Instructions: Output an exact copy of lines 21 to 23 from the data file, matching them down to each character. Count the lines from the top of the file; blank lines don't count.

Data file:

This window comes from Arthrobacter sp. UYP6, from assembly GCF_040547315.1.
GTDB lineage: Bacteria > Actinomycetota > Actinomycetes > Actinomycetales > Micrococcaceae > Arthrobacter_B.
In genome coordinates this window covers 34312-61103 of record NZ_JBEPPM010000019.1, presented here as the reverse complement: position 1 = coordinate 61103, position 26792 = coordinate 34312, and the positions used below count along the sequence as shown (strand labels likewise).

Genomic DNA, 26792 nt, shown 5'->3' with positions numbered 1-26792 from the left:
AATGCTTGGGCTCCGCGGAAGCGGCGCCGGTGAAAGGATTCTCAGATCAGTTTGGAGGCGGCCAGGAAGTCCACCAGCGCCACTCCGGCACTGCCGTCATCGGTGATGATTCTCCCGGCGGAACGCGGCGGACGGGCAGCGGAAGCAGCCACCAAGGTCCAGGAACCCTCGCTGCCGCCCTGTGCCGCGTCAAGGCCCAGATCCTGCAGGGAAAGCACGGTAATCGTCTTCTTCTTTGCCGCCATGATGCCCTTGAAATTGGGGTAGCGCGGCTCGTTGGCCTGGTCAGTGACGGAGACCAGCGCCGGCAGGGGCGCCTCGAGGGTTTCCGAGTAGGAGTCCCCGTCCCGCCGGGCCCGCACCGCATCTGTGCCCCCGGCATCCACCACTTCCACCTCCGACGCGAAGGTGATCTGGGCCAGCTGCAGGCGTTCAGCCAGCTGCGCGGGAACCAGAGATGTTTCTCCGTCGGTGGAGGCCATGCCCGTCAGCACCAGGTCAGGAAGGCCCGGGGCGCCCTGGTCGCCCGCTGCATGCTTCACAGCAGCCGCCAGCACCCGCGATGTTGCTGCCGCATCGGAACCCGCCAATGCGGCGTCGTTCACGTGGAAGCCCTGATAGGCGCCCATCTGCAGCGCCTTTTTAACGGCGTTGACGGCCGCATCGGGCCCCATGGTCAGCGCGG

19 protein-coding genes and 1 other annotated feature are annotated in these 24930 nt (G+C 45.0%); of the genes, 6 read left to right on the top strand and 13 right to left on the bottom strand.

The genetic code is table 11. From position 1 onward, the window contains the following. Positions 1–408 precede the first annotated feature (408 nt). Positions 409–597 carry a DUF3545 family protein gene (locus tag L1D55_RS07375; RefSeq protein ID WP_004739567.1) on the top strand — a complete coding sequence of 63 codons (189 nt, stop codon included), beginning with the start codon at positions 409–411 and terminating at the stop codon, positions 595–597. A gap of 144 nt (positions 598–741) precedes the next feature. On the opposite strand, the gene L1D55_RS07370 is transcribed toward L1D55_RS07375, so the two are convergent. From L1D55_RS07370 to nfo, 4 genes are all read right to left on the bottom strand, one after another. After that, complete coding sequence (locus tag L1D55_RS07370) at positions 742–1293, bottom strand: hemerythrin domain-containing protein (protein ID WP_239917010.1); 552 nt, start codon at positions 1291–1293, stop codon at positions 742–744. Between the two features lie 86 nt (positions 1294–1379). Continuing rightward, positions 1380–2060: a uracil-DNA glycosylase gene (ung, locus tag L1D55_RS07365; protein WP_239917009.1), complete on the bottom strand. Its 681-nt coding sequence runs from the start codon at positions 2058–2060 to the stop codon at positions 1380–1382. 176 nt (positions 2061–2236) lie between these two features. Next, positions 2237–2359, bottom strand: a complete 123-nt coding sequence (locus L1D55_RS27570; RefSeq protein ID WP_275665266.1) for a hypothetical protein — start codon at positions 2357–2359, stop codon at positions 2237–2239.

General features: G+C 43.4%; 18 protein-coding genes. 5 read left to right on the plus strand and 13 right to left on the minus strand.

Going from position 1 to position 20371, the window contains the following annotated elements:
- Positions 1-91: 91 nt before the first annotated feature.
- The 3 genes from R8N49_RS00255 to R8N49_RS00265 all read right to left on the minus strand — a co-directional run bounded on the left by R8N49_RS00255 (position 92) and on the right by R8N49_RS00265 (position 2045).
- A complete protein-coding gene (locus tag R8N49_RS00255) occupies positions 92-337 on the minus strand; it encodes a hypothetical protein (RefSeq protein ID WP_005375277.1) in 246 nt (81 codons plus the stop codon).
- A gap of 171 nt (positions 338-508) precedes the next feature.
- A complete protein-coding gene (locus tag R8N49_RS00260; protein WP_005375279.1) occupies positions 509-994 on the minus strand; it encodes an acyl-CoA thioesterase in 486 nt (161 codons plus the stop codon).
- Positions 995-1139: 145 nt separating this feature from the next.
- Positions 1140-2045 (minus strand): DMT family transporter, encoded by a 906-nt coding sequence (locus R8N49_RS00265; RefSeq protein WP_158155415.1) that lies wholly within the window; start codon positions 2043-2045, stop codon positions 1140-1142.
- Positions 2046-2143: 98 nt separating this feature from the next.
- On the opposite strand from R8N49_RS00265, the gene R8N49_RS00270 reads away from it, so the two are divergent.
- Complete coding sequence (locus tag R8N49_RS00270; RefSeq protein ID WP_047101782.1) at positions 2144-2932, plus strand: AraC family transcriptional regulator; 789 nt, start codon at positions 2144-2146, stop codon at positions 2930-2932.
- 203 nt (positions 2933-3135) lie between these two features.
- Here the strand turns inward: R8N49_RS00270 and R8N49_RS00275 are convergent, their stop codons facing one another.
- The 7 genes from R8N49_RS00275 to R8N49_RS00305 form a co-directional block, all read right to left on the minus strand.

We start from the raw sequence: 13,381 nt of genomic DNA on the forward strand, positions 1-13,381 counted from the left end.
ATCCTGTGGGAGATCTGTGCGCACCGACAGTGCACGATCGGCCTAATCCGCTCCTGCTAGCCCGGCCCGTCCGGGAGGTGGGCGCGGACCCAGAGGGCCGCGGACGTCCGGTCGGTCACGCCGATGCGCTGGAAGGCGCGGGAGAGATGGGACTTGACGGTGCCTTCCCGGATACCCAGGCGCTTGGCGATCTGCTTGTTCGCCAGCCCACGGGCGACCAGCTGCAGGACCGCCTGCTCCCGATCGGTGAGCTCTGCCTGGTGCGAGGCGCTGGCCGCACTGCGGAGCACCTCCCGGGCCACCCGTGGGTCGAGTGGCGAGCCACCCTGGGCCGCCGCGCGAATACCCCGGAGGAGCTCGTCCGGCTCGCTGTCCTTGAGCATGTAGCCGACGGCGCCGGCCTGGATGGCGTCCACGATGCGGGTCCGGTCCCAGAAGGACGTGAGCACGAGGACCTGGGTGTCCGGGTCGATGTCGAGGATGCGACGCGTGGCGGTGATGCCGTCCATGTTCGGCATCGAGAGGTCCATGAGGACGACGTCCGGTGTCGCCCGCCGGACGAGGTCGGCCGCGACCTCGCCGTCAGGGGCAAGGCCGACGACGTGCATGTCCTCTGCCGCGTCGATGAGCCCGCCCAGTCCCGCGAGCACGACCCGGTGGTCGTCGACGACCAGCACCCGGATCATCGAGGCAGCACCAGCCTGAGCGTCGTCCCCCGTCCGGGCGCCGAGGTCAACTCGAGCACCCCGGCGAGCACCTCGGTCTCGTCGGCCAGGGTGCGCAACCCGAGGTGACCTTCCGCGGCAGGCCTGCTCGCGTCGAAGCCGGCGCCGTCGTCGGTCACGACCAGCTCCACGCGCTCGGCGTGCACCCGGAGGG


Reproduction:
- Here the strand turns inward: R8N49_RS00270 and R8N49_RS00275 are convergent, their stop codons facing one another.
- The 7 genes from R8N49_RS00275 to R8N49_RS00305 form a co-directional block, all read right to left on the minus strand.

We start from the raw sequence: 13,381 nt of genomic DNA on the forward strand, positions 1-13,381 counted from the left end.